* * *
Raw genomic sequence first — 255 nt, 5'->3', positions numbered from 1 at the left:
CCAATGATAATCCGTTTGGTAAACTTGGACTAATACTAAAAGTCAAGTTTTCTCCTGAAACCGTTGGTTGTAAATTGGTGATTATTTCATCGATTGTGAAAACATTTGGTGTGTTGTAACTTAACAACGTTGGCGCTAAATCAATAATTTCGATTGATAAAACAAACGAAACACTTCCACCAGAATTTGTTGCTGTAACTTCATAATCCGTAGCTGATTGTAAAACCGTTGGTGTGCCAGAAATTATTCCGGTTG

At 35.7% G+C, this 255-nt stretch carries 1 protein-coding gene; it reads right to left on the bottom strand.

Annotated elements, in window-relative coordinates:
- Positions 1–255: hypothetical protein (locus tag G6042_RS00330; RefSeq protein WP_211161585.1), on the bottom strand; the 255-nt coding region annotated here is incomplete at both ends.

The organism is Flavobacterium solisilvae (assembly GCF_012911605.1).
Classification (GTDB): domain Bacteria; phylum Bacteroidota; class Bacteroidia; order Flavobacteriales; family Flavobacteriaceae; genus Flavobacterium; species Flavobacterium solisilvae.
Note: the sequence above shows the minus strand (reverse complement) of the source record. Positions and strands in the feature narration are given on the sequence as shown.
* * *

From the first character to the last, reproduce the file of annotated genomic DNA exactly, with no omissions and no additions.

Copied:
Raw genomic sequence first — 255 nt, 5'->3', positions numbered from 1 at the left:
CCAATGATAATCCGTTTGGTAAACTTGGACTAATACTAAAAGTCAAGTTTTCTCCTGAAACCGTTGGTTGTAAATTGGTGATTATTTCATCGATTGTGAAAACATTTGGTGTGTTGTAACTTAACAACGTTGGCGCTAAATCAATAATTTCGATTGATAAAACAAACGAAACACTTCCACCAGAATTTGTTGCTGTAACTTCATAATCCGTAGCTGATTGTAAAACCGTTGGTGTGCCAGAAATTATTCCGGTTG

At 35.7% G+C, this 255-nt stretch carries 1 protein-coding gene; it reads right to left on the bottom strand.

Annotated elements, in window-relative coordinates:
- Positions 1–255: hypothetical protein (locus tag G6042_RS00330; RefSeq protein WP_211161585.1), on the bottom strand; the 255-nt coding region annotated here is incomplete at both ends.

The organism is Flavobacterium solisilvae (assembly GCF_012911605.1).
Classification (GTDB): domain Bacteria; phylum Bacteroidota; class Bacteroidia; order Flavobacteriales; family Flavobacteriaceae; genus Flavobacterium; species Flavobacterium solisilvae.
Note: the sequence above shows the minus strand (reverse complement) of the source record. Positions and strands in the feature narration are given on the sequence as shown.